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That’s Right Gibson–It’s Strange Cargo, not Strange Carcass

(Soundtrack: Joan Osborne–Relish)

Forget Caviezel, forget H.B. Warner, forget Dafoe even–there’s only been one great portrayal of Christ in film history…I’m talking about Ian Hunter in Strange Cargo (1940), of course. Fittingly, he’s a supporting character. Are you listening Mel? There is no difference between a hair-shirt and a straight-jacket.

Frank Borzage uses every convention of the ultimate Nietzschean genre (the prison-break film) to build his case against romantic “empowerment”–which is really just the flipside of asceticism. You know the drill with these–toss the moral law out the window: it’s man vs. men; self-actualization vs authority…the strong do as they will, the weak suffer what they must. You either beat the system or it beats you.


The gangster cycle of the thirties was born to dramatize this struggle. Eventually, there’s nothing to do with desire but kill it, and these protagonists all end up dead: either physically–as in Little Caesar, Scarface and a hundred others–or spiritually, as in I Am A Fugitive From A Chain Gang… Depending upon the director’s point of view, this either comes across as martyrdom or mercy-killing, but in neither case is there any possibility of a truce between the outlaw and fate.

But how about that possibility?

What if you show human beings triumphing over every obstacle until they smack into the bars of the ultimate jail cell–the will itself? And then you give them the key? Or, rather, you tell them: there’s nothing on the other side, why not redirect that desire toward what’s on this side of it?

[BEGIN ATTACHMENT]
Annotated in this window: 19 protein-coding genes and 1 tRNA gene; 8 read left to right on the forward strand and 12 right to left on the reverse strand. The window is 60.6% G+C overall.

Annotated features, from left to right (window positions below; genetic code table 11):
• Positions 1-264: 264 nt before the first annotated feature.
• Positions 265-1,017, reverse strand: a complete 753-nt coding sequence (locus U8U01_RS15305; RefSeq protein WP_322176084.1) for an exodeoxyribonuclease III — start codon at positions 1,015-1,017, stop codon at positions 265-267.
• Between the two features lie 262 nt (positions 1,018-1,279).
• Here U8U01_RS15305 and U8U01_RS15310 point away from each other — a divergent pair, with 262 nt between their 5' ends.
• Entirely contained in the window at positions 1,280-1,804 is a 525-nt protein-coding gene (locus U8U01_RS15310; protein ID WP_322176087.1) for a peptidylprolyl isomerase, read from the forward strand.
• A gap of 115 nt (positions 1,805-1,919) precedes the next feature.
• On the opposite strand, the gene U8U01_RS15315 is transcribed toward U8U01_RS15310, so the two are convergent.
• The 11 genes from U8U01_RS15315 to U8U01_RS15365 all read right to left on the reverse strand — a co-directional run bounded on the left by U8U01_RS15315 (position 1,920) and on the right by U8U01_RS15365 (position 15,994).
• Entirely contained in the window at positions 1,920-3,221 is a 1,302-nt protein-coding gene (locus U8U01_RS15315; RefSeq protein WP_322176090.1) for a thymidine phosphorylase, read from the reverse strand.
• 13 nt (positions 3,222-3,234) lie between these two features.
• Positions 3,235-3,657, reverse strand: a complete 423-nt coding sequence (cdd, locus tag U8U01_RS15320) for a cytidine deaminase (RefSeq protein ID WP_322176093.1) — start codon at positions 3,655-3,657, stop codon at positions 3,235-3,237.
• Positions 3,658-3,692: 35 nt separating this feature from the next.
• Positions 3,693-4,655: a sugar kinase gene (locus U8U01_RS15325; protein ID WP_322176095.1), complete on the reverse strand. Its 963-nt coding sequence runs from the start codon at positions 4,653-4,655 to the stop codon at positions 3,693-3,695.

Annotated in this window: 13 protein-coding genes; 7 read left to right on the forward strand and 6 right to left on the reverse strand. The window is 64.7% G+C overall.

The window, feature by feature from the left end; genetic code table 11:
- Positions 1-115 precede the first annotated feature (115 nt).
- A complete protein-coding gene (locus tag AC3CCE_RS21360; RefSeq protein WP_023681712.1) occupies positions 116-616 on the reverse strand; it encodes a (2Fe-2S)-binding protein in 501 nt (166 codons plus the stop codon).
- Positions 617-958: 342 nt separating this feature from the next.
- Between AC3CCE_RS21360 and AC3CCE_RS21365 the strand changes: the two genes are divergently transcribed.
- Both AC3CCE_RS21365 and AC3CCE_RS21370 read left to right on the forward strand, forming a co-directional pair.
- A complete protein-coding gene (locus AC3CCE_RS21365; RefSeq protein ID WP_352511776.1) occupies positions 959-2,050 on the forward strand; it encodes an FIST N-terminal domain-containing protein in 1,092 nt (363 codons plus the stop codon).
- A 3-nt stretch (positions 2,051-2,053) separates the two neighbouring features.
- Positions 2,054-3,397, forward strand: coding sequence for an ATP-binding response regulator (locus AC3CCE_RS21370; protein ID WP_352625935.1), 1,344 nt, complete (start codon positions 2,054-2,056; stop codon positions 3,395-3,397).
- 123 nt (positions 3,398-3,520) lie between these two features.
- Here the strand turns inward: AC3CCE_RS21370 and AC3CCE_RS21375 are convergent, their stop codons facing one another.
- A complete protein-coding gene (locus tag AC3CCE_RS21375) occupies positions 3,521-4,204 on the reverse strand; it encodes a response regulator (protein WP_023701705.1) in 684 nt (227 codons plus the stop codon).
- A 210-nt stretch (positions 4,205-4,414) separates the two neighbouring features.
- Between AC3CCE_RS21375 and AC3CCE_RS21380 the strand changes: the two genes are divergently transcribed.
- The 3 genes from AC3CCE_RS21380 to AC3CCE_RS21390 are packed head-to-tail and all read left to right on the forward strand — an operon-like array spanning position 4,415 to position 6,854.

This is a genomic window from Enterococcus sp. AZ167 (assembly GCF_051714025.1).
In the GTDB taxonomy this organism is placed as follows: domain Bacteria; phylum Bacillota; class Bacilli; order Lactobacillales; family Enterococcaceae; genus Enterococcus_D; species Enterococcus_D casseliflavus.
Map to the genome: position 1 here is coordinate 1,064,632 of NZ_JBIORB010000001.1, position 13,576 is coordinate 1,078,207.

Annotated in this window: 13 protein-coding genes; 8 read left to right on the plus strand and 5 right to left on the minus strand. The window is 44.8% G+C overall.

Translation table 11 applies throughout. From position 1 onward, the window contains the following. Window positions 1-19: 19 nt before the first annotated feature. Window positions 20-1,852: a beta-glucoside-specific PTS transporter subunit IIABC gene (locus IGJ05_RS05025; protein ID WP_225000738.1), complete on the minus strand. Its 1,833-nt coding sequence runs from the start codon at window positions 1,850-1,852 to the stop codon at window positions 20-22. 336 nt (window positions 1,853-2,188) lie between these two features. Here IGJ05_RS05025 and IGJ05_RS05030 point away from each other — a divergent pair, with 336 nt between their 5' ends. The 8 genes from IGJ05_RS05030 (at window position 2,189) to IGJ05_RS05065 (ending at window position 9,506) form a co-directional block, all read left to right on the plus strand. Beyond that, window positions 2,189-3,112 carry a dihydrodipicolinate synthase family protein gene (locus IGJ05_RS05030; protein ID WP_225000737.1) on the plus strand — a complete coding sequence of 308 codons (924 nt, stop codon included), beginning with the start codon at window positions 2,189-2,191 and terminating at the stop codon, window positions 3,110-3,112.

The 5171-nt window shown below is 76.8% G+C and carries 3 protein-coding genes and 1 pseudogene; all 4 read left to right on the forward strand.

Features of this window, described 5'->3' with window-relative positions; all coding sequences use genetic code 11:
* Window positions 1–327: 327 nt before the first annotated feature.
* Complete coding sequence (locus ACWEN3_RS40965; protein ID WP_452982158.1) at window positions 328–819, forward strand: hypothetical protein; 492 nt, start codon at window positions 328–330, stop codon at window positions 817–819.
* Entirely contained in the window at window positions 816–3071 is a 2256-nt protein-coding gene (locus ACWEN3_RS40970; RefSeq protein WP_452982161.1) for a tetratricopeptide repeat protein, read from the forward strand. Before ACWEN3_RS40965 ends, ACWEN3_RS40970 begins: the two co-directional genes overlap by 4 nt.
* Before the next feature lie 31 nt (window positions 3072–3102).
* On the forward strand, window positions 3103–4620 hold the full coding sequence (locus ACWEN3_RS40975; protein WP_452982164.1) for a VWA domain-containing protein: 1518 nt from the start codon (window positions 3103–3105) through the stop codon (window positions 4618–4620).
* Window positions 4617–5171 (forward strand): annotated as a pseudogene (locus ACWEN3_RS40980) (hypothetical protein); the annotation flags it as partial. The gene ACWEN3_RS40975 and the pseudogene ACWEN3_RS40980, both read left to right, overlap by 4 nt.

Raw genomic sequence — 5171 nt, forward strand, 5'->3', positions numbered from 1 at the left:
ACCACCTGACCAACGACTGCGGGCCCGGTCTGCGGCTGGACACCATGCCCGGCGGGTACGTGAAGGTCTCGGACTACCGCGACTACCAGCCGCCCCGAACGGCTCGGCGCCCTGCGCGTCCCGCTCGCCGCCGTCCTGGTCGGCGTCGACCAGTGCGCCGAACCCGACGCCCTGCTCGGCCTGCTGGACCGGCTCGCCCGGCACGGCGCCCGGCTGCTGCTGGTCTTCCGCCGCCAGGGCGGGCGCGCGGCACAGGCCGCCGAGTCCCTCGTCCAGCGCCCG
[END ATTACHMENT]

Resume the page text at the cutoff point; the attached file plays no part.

That’s exactly what Borzage does here–and he doesn’t go halfway with his deus ex machina… He sends God (Cambreau) in to pinch-run in the equivalent of the second inning, and he stays in there to run things for the rest of the game. This is Christ as player-manager.


When Hunter and Gable first meet, in a disgusting prison dormitory on Devil’s Island, Gable grabs the Bible off of his saintly cell-mate and says, flipping through the pages:
“There’s some things in here that’ll startcha talkin’ to yerself. Like this for instance: ‘And God created man in his own image.’ . . . Take a look at me–do I look like a God to you? This forsaken place is fulla Gods, I suppose? Only they’re not workin’ at it right now. They’re gods on a holiday.”


And he’s right. That’s Nietzsche’s (and Emerson’s) superman in a nutshell, absolutely free. In “Manners”, Emerson explains that his ideal human being ought to “carry the holiday in his eye”.

I’m more interested in gods who punch the clock. And so is Borzage.

This whole adventure is a preparation for salvation without apotheosis. The Christlike Cambreau does what he can for Telez (the brutal theist), Flaubert (the paranoid), and Moll (a lesser version of Gable’s superman). But Gable is the target from the beginning–in the penultimate scene, he screams at the drowning man: “who’re ya gonna call on for help now Cambreau–I’m the only God who can save ya now!” And then he understands what he’s just said and dives into the water. He pulls Christ back into the boat. And that’s what Christianity should have been about. Not God suffering as a man. But a person who becomes a God by halting that suffering. Borges theorizes that “Christ” wasn’t Jesus, but Judas. I vote for Pilate… The Gospels tell a story of human/divine failure

Ah, but we love those martyrs, don’t we? We like to project ourselves into that Christ position. All that suffering, but there’s redemption beyond the grave, right? You’ll be sorry world… Billy Corgan syndrome. On that Ninth Art thread a couple of days ago, one of my interlocutors and I got into a discussion of Morrison’s Animal Man that illustrates this point perfectly. Robin Hermann maintains that the “Coyote Gospel” is sooo deep, while the saga’s ending in issue #26 was “trite”. Why? Presumably because he’s like one of those people who, when they observed Christ being nailed up there, thought: “whoa…that’s heavy man, I know just how that dude feels–but he’ll be vindicated, and so will I, someday…”


Borzage (like Morrison) is saying: “I got yer vindication right here!” You are God–and that’s a heavy responsibility. There’s no time for self-pity. Other people are being crucified every day, and if you can stop it, you’d better do so! Some holidays are far too costly.

“Why have you forsaken me?”

I give up.

Why?



Good Night Friends!
Dave

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